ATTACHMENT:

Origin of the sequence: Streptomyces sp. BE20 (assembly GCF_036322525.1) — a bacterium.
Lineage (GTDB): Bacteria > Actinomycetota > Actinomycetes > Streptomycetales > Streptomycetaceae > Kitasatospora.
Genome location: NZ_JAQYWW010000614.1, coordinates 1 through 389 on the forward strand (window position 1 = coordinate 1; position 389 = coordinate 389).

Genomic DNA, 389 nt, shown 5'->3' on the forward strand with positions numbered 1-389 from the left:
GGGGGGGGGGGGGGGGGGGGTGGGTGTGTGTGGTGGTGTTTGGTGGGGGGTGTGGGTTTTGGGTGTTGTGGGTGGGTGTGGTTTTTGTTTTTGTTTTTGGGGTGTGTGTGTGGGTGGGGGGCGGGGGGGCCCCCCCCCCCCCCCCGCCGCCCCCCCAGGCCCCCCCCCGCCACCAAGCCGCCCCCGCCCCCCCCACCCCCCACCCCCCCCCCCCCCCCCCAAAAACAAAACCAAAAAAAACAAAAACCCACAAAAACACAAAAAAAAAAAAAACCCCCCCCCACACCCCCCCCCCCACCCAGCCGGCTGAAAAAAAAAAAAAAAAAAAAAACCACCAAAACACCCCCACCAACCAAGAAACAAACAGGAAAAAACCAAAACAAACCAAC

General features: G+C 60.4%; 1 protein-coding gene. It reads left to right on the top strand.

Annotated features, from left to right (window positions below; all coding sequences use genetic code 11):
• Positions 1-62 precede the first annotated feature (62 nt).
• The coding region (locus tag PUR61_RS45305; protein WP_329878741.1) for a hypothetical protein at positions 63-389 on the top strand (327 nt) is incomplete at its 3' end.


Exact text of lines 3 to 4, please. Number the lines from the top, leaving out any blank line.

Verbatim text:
Genome location: NZ_JAQYWW010000614.1, coordinates 1 through 389 on the forward strand (window position 1 = coordinate 1; position 389 = coordinate 389).

Genomic DNA, 389 nt, shown 5'->3' on the forward strand with positions numbered 1-389 from the left: